Did the USPS Order the Removal of 671 Mail-Sorting Machines?

Claim

The United States Postal Service listed 671 mail-sorting machines for removal around the U.S. in 2020.

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As criticism continued to surround Postmaster General Louis DeJoy’s tenure atop the U.S. Postal Service (USPS), a meme circulating online highlighted the removal of mail sorting machines in several states.

The graphic, first posted on California Democratic Party Rep. Ro Khanna’s Facebook page on August 21 2020, shows photographs of both DeJoy and President Donald Trump alongside the caption:

States in which the USPS was ordered to remove mail sorting machines under DeJoy:
59 in Florida
58 in Texas
34 in Ohio
30 in Pennsylvania
26 in Michigan
15 in North Carolina
12 in Virginia
12 in Wisconsin
11 in Georgia

It’s no coincidence that these are all swing states. DeJoy is no postmaster general.
He’s Trump’s inside man to steal the election.
Put back the mail sorting machines!

We contacted Khanna’s office seeking comment on the meme but did not hear back. However, the figures he listed have also been reported in other publications. According to the Washington Post, 671 mail-sorting machines were removed from postal offices across 49 states, as well as the District of Columbia:

The removals correlated closely with population: States with more people and, hence, a larger USPS footprint had more machines taken out. California had the greatest number, 76, followed by Florida (59), Texas (58) New York (52) and Ohio (34). Alaska is the only state with no machines on the list.

According to data provided by the union, 618 of the 671 machines were to be disconnected by Aug. 1.

The newspaper cited a grievance filed by the American Postal Workers’ Union (APWU). The news site Mother Jones published a follow-up story on August 21 2020 — the same day Khanna’s office posted the graphic — with help from the Post:

More than 90 percent of the machines have already been removed—and won’t be replaced.

Many of the machines have been removed in critical swing states: 59 in Florida, 58 in Texas, 34 in Ohio, 30 in Pennsylvania, 26 in Michigan, 15 in North Carolina, 12 in Virginia, 12 in Wisconsin, and 11 in Georgia. (This data was provided to Mother Jones by Jacob Bogage and Christopher Ingraham of the Washington Post, who have detailed removal of the machines.)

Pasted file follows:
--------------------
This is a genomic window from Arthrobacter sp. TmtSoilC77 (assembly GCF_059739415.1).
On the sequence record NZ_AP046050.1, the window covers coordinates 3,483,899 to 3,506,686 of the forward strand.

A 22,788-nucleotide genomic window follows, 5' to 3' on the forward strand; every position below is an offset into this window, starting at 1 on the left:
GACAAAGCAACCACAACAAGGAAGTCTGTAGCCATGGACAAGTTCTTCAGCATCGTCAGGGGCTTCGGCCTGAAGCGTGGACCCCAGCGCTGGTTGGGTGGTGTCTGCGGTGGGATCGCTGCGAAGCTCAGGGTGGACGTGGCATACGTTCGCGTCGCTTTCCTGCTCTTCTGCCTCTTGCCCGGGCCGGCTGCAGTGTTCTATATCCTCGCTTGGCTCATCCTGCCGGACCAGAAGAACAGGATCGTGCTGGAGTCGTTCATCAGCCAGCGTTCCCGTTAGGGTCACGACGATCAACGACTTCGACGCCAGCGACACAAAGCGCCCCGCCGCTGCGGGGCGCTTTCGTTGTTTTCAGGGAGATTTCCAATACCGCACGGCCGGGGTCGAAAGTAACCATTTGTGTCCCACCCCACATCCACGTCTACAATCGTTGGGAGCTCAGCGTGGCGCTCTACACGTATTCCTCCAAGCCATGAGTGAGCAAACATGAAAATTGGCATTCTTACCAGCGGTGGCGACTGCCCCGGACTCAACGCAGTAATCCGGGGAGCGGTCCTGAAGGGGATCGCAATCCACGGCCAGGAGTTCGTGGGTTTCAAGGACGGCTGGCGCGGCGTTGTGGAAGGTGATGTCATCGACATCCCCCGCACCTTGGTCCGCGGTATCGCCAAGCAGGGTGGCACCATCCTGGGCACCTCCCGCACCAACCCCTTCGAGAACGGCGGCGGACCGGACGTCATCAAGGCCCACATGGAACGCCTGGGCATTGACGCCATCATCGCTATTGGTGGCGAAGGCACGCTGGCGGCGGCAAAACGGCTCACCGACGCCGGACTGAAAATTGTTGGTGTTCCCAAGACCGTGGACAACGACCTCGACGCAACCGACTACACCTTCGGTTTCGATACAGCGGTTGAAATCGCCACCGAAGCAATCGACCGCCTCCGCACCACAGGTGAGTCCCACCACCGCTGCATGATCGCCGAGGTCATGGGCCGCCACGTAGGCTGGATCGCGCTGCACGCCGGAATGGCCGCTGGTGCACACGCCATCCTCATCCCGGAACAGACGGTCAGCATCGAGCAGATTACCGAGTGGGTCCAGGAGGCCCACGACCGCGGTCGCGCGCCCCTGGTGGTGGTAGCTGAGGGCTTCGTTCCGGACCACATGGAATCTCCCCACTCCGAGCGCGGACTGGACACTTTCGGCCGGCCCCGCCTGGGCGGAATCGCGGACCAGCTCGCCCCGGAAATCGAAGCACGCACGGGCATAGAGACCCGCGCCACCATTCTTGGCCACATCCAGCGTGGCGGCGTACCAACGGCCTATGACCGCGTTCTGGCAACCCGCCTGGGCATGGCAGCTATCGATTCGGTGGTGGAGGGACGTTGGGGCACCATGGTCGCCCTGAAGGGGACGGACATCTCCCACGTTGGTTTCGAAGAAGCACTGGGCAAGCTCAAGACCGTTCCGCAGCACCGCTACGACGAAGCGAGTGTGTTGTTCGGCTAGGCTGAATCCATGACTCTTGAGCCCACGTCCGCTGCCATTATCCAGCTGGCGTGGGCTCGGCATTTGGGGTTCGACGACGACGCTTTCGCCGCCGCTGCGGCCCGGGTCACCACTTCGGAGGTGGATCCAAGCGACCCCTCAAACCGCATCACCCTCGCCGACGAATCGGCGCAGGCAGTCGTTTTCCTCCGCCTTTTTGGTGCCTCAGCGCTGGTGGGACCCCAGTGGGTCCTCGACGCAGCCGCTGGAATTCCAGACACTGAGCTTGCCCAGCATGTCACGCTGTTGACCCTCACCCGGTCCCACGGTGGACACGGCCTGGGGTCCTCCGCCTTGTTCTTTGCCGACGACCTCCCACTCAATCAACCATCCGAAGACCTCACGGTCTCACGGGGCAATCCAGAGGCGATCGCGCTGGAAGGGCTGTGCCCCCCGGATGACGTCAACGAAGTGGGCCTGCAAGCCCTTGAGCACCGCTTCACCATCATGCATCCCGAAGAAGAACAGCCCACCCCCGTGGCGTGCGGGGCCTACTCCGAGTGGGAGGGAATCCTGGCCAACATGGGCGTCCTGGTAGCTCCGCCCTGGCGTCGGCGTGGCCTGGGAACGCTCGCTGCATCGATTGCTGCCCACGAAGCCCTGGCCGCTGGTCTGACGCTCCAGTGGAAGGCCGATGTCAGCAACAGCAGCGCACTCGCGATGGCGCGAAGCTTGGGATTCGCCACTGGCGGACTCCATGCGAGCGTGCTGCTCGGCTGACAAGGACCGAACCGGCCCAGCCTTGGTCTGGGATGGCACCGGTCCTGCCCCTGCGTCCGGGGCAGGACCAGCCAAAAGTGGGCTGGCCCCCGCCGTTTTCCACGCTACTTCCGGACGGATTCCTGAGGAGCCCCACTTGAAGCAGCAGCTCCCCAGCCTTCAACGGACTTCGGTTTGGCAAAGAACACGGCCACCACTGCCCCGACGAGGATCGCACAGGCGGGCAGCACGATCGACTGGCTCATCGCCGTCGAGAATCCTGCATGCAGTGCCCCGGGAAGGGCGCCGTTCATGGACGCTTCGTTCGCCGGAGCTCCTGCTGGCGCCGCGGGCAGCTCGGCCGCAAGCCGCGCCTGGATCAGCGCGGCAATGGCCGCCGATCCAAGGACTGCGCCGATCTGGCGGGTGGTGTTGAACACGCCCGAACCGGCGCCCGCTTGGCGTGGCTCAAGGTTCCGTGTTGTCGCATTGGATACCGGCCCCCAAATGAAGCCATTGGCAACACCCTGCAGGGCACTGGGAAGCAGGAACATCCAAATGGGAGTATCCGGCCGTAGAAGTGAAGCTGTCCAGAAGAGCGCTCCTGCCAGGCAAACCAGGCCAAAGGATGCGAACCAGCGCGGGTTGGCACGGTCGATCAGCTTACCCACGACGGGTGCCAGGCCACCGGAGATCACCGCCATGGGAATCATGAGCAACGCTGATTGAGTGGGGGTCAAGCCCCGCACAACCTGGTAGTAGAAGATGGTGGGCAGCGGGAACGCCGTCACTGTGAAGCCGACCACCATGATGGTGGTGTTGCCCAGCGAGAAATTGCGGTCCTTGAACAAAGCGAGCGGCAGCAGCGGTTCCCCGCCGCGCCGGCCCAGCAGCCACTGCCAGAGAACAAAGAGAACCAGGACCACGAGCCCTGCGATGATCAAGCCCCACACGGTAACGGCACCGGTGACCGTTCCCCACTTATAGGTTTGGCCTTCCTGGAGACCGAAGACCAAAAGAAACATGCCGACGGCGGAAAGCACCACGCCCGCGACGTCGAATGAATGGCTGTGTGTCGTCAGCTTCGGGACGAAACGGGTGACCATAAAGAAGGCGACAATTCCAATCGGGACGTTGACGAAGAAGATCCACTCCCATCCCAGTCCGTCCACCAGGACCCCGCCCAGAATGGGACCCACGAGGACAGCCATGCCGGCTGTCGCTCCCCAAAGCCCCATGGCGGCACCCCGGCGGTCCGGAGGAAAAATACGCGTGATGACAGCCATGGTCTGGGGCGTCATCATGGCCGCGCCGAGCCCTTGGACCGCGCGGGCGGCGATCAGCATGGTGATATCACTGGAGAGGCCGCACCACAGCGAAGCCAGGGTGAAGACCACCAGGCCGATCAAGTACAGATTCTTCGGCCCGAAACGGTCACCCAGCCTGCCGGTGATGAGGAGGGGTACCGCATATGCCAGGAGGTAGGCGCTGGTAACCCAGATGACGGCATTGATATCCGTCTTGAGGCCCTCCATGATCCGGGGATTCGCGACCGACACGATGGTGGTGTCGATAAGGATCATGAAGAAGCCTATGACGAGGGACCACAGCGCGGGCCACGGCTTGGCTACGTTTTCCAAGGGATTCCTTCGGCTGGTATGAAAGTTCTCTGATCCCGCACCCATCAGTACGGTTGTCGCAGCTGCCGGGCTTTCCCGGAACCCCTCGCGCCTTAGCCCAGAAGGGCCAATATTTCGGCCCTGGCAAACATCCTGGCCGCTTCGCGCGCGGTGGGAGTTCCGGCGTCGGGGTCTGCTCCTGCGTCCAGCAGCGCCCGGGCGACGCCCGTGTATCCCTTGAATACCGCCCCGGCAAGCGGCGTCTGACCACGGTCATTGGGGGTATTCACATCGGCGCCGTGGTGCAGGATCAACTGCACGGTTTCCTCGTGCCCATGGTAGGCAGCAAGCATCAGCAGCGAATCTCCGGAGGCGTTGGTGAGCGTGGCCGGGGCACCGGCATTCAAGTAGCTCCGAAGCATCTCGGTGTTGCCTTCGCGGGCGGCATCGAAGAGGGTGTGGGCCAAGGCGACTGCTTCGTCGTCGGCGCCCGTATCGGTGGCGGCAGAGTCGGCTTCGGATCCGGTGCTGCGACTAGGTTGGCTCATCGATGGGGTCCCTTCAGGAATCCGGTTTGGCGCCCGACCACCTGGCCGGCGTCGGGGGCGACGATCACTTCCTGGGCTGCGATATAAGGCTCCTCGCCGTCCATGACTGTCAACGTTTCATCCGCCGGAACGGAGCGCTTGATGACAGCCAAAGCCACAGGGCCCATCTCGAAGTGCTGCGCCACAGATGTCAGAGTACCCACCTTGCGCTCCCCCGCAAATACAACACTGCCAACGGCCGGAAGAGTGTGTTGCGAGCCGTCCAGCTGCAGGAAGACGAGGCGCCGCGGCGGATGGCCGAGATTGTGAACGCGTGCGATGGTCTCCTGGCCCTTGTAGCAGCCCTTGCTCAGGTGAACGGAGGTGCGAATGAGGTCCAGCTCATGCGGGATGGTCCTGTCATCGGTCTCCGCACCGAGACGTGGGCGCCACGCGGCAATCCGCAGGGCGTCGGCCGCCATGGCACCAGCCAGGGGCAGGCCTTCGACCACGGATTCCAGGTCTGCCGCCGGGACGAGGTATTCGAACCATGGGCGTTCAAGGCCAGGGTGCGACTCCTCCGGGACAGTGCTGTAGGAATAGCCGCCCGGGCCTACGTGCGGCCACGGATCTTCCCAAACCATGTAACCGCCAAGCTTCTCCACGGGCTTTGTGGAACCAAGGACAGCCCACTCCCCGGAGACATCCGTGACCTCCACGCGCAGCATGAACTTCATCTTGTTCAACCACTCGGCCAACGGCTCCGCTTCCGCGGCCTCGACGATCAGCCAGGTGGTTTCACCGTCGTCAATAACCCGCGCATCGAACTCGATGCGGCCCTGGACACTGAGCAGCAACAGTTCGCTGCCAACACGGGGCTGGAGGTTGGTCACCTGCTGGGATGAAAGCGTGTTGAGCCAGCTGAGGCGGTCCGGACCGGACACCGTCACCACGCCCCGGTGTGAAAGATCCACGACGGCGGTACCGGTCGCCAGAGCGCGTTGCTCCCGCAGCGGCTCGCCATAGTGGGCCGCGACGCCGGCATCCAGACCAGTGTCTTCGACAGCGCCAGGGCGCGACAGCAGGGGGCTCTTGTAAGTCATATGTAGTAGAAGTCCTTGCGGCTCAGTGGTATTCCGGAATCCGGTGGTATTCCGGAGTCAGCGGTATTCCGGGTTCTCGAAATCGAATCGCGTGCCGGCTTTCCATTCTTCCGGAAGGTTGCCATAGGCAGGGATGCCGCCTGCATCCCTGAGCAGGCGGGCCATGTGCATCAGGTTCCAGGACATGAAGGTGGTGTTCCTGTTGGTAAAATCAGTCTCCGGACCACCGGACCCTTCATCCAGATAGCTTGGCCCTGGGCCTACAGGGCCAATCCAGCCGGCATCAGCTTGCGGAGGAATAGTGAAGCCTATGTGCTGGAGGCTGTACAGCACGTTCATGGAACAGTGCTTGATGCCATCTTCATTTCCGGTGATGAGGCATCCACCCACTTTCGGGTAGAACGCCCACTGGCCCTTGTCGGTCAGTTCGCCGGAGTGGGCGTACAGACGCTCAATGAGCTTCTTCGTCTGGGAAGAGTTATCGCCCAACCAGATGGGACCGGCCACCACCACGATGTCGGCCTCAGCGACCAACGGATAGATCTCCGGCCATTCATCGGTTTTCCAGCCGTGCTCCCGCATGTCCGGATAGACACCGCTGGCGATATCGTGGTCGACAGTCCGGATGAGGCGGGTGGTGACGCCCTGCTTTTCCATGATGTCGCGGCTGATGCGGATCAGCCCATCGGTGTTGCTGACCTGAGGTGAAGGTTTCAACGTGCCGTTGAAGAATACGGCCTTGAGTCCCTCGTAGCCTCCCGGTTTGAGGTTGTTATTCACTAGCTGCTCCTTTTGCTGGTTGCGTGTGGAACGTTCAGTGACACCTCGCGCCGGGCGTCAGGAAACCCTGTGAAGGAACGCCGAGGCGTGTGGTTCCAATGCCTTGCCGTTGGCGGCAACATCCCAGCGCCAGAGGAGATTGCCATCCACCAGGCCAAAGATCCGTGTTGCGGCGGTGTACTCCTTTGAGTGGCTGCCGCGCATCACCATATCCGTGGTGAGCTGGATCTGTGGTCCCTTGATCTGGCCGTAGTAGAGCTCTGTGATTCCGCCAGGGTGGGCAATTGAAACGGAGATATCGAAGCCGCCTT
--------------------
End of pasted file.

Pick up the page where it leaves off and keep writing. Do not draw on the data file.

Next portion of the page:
Some of the states mentioned in the meme (Florida, Michigan, North Carolina, Pennsylvania and Wisconsin) have been identified by election analysts as swing states in the 2020 presidential election, typically defined as states where the race between both major political parties is especially close, compared to Republican “red states” or Democratic “blue states.”

We contacted the union seeking more information but did not hear back.

The figures listed in the meme, however, do match those in a spreadsheet that USPS contract administration manager Rickey Dean sent to union president Mark Dimondstein dated June 17 2020 — two days after DeJoy took office. The spreadsheet, which lists “anticipated equipment reductions” by location, was posted six days later on the website 21st Century Postal Worker.

On August 24 2020, DeJoy told the House Committee on Oversight and Reform that he did not order the removal of the sorting machines, but that he did put a stop to that as well as other practices “to remove any misperceptions about our commitment to delivering the nation’s election mail.” DeJoy testified that he did not know who ordered the machines to be removed, and that the decision was made prior to his becoming postmaster general. He also refused to have the scuttled sorting machines reinstalled.

CNN reported on September 9 2020 that according to documents provided to a federal court by USPS director of processing operations Jason DeChambeau, 711 mail-sorting machines were removed in 2020 — the most removals since fiscal year 2016. DeChambeau said in written testimony that the decision to do so was reached prior to DeJoy assuming his post, citing a mail decrease caused by the COVID-19 pandemic.

DeJoy has been criticized throughout his tenure for being a fundraiser for Trump and other Republican candidates prior to being appointed postmaster general. That criticism intensified in September 2020, when the House Oversight Committee opened an investigation on him following reports that he pushed employees to donate to GOP candidates and then reimbursed the workers for the donations, which would be a violation of federal law. A spokesperson for DeJoy told the Post that he “believes that he has always followed campaign fundraising laws and regulations.”

Update September 10, 2000 2:12 p.m. PST: Added more clarification on the definition of “swing states.”

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